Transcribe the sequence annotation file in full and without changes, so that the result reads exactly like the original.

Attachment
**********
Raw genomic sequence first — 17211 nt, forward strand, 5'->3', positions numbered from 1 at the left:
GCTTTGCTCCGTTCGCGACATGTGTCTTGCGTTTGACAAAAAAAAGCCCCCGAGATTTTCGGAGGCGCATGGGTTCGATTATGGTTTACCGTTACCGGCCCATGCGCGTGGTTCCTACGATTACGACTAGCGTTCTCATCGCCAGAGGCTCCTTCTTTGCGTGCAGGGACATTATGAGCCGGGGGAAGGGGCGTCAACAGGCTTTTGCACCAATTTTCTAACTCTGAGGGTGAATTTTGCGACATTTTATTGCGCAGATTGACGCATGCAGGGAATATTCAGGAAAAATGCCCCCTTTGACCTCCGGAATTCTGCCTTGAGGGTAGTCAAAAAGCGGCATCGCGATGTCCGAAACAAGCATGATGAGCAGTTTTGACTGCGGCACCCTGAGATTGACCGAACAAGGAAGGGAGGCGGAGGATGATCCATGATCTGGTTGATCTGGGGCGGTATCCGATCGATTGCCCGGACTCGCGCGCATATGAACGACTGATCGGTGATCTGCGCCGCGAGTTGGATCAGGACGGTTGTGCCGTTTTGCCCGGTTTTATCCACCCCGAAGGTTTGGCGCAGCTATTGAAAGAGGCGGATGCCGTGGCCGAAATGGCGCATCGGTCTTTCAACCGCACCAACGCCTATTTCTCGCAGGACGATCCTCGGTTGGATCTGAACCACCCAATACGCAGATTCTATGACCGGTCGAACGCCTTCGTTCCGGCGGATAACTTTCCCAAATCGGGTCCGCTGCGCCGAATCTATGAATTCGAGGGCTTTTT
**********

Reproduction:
Raw genomic sequence first — 17211 nt, forward strand, 5'->3', positions numbered from 1 at the left:
GCTTTGCTCCGTTCGCGACATGTGTCTTGCGTTTGACAAAAAAAAGCCCCCGAGATTTTCGGAGGCGCATGGGTTCGATTATGGTTTACCGTTACCGGCCCATGCGCGTGGTTCCTACGATTACGACTAGCGTTCTCATCGCCAGAGGCTCCTTCTTTGCGTGCAGGGACATTATGAGCCGGGGGAAGGGGCGTCAACAGGCTTTTGCACCAATTTTCTAACTCTGAGGGTGAATTTTGCGACATTTTATTGCGCAGATTGACGCATGCAGGGAATATTCAGGAAAAATGCCCCCTTTGACCTCCGGAATTCTGCCTTGAGGGTAGTCAAAAAGCGGCATCGCGATGTCCGAAACAAGCATGATGAGCAGTTTTGACTGCGGCACCCTGAGATTGACCGAACAAGGAAGGGAGGCGGAGGATGATCCATGATCTGGTTGATCTGGGGCGGTATCCGATCGATTGCCCGGACTCGCGCGCATATGAACGACTGATCGGTGATCTGCGCCGCGAGTTGGATCAGGACGGTTGTGCCGTTTTGCCCGGTTTTATCCACCCCGAAGGTTTGGCGCAGCTATTGAAAGAGGCGGATGCCGTGGCCGAAATGGCGCATCGGTCTTTCAACCGCACCAACGCCTATTTCTCGCAGGACGATCCTCGGTTGGATCTGAACCACCCAATACGCAGATTCTATGACCGGTCGAACGCCTTCGTTCCGGCGGATAACTTTCCCAAATCGGGTCCGCTGCGCCGAATCTATGAATTCGAGGGCTTTTT